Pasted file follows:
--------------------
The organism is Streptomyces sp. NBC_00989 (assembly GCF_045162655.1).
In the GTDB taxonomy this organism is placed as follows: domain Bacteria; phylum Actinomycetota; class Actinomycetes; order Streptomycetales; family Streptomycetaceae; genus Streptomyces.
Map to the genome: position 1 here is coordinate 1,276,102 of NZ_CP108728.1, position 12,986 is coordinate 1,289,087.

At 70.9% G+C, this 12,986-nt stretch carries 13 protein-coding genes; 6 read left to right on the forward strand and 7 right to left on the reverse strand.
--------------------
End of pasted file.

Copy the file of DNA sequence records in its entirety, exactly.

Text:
The organism is Streptomyces sp. NBC_00989 (assembly GCF_045162655.1).
In the GTDB taxonomy this organism is placed as follows: domain Bacteria; phylum Actinomycetota; class Actinomycetes; order Streptomycetales; family Streptomycetaceae; genus Streptomyces.
Map to the genome: position 1 here is coordinate 1,276,102 of NZ_CP108728.1, position 12,986 is coordinate 1,289,087.

At 70.9% G+C, this 12,986-nt stretch carries 13 protein-coding genes; 6 read left to right on the forward strand and 7 right to left on the reverse strand.